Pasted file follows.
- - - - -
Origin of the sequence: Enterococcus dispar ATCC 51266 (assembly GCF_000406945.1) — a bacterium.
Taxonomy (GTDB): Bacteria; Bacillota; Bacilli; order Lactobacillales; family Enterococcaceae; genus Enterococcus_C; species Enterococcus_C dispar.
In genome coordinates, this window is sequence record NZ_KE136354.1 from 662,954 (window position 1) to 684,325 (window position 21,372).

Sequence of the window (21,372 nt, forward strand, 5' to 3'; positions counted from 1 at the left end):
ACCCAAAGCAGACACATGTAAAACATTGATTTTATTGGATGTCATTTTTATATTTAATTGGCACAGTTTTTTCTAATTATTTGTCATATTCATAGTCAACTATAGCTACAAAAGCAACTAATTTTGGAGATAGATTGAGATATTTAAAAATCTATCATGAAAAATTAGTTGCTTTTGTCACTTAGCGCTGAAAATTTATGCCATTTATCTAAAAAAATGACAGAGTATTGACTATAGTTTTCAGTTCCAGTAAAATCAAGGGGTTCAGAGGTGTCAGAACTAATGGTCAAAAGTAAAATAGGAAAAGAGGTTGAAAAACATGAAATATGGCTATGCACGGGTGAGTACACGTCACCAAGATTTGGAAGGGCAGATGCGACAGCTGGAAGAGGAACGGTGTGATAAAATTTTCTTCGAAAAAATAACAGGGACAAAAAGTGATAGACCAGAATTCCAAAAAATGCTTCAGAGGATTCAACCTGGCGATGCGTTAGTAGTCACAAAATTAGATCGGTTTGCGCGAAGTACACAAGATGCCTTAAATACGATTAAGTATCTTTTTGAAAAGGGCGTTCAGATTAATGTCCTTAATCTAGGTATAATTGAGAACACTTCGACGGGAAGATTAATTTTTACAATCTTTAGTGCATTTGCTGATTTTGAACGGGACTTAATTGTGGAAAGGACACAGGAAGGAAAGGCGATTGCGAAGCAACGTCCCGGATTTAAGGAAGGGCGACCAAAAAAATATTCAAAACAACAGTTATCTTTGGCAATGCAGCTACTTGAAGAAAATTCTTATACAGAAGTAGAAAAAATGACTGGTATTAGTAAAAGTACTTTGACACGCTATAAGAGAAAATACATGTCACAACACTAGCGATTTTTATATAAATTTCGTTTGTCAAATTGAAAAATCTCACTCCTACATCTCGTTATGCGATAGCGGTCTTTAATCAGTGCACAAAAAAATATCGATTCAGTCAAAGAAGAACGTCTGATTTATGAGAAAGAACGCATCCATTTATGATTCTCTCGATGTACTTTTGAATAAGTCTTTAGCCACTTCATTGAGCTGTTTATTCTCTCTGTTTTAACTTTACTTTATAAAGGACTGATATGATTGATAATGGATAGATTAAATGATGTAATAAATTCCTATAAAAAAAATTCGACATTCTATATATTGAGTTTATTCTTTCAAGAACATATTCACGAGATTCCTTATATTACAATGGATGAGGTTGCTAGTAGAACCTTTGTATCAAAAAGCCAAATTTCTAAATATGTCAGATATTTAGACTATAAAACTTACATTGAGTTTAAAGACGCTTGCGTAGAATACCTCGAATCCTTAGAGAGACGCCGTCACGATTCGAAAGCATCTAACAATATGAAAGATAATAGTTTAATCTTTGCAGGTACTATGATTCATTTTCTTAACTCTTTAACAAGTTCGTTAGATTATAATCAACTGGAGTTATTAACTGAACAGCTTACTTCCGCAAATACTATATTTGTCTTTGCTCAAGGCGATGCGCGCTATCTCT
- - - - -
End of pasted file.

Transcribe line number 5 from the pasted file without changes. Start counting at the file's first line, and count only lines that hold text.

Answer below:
ACCCAAAGCAGACACATGTAAAACATTGATTTTATTGGATGTCATTTTTATATTTAATTGGCACAGTTTTTTCTAATTATTTGTCATATTCATAGTCAACTATAGCTACAAAAGCAACTAATTTTGGAGATAGATTGAGATATTTAAAAATCTATCATGAAAAATTAGTTGCTTTTGTCACTTAGCGCTGAAAATTTATGCCATTTATCTAAAAAAATGACAGAGTATTGACTATAGTTTTCAGTTCCAGTAAAATCAAGGGGTTCAGAGGTGTCAGAACTAATGGTCAAAAGTAAAATAGGAAAAGAGGTTGAAAAACATGAAATATGGCTATGCACGGGTGAGTACACGTCACCAAGATTTGGAAGGGCAGATGCGACAGCTGGAAGAGGAACGGTGTGATAAAATTTTCTTCGAAAAAATAACAGGGACAAAAAGTGATAGACCAGAATTCCAAAAAATGCTTCAGAGGATTCAACCTGGCGATGCGTTAGTAGTCACAAAATTAGATCGGTTTGCGCGAAGTACACAAGATGCCTTAAATACGATTAAGTATCTTTTTGAAAAGGGCGTTCAGATTAATGTCCTTAATCTAGGTATAATTGAGAACACTTCGACGGGAAGATTAATTTTTACAATCTTTAGTGCATTTGCTGATTTTGAACGGGACTTAATTGTGGAAAGGACACAGGAAGGAAAGGCGATTGCGAAGCAACGTCCCGGATTTAAGGAAGGGCGACCAAAAAAATATTCAAAACAACAGTTATCTTTGGCAATGCAGCTACTTGAAGAAAATTCTTATACAGAAGTAGAAAAAATGACTGGTATTAGTAAAAGTACTTTGACACGCTATAAGAGAAAATACATGTCACAACACTAGCGATTTTTATATAAATTTCGTTTGTCAAATTGAAAAATCTCACTCCTACATCTCGTTATGCGATAGCGGTCTTTAATCAGTGCACAAAAAAATATCGATTCAGTCAAAGAAGAACGTCTGATTTATGAGAAAGAACGCATCCATTTATGATTCTCTCGATGTACTTTTGAATAAGTCTTTAGCCACTTCATTGAGCTGTTTATTCTCTCTGTTTTAACTTTACTTTATAAAGGACTGATATGATTGATAATGGATAGATTAAATGATGTAATAAATTCCTATAAAAAAAATTCGACATTCTATATATTGAGTTTATTCTTTCAAGAACATATTCACGAGATTCCTTATATTACAATGGATGAGGTTGCTAGTAGAACCTTTGTATCAAAAAGCCAAATTTCTAAATATGTCAGATATTTAGACTATAAAACTTACATTGAGTTTAAAGACGCTTGCGTAGAATACCTCGAATCCTTAGAGAGACGCCGTCACGATTCGAAAGCATCTAACAATATGAAAGATAATAGTTTAATCTTTGCAGGTACTATGATTCATTTTCTTAACTCTTTAACAAGTTCGTTAGATTATAATCAACTGGAGTTATTAACTGAACAGCTTACTTCCGCAAATACTATATTTGTCTTTGCTCAAGGCGATGCGCGCTATCTCT